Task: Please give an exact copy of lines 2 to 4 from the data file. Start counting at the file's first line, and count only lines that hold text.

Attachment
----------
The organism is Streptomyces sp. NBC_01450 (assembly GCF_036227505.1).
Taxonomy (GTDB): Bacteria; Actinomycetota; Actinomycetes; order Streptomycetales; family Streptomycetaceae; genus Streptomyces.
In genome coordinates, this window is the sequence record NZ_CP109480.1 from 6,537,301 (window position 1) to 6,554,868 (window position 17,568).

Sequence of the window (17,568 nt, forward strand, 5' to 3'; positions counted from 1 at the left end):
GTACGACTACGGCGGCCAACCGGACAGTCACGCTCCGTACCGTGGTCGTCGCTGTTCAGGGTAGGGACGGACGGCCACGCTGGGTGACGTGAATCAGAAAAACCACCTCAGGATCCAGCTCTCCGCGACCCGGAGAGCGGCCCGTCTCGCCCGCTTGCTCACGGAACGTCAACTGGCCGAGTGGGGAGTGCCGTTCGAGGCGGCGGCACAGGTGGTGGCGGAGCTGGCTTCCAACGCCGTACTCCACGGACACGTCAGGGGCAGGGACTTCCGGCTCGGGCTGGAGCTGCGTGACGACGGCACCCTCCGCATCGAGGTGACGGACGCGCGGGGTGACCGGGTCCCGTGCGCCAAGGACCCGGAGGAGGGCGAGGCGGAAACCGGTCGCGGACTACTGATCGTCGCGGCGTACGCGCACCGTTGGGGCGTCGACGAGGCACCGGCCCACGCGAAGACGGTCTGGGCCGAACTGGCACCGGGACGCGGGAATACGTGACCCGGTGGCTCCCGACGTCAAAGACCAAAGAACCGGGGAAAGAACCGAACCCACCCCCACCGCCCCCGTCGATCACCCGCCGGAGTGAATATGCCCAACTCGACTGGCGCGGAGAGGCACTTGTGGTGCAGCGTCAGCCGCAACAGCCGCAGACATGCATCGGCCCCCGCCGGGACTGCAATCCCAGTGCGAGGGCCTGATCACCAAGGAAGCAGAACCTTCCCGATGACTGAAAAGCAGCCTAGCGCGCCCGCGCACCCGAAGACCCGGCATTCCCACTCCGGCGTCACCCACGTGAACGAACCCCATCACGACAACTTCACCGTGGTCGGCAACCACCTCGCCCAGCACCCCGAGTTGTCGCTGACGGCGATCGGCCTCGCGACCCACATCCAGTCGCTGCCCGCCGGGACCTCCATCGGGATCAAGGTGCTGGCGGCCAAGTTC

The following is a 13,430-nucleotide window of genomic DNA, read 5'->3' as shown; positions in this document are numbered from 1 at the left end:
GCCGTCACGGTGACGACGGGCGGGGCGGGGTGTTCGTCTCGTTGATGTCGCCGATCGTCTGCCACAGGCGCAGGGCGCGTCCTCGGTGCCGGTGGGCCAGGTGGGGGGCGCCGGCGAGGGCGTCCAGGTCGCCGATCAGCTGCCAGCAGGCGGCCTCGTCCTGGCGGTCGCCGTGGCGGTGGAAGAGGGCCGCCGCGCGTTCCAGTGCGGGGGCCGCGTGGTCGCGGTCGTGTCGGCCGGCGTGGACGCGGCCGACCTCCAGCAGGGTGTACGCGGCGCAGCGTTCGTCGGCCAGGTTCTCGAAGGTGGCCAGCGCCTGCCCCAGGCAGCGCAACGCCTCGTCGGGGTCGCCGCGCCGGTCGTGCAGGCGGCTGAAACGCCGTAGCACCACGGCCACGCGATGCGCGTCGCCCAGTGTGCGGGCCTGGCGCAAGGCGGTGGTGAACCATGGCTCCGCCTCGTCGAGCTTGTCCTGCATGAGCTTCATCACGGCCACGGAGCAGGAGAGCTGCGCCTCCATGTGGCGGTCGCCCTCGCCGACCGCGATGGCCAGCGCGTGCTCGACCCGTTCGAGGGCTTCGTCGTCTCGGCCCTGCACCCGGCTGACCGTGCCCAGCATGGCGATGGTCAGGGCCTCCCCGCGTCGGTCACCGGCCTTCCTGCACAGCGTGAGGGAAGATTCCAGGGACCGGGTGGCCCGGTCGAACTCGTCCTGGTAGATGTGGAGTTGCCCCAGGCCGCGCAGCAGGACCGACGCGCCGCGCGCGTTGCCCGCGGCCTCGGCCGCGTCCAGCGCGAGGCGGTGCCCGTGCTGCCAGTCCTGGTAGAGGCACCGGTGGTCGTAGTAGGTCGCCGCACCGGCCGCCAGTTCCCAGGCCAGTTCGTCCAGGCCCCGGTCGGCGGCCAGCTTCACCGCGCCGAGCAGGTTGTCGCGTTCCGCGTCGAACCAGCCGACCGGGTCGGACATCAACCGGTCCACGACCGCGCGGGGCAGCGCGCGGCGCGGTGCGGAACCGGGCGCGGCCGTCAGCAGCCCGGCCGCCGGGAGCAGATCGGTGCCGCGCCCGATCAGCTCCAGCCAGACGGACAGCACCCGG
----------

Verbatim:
Taxonomy (GTDB): Bacteria; Actinomycetota; Actinomycetes; order Streptomycetales; family Streptomycetaceae; genus Streptomyces.
In genome coordinates, this window is the sequence record NZ_CP109480.1 from 6,537,301 (window position 1) to 6,554,868 (window position 17,568).

Sequence of the window (17,568 nt, forward strand, 5' to 3'; positions counted from 1 at the left end):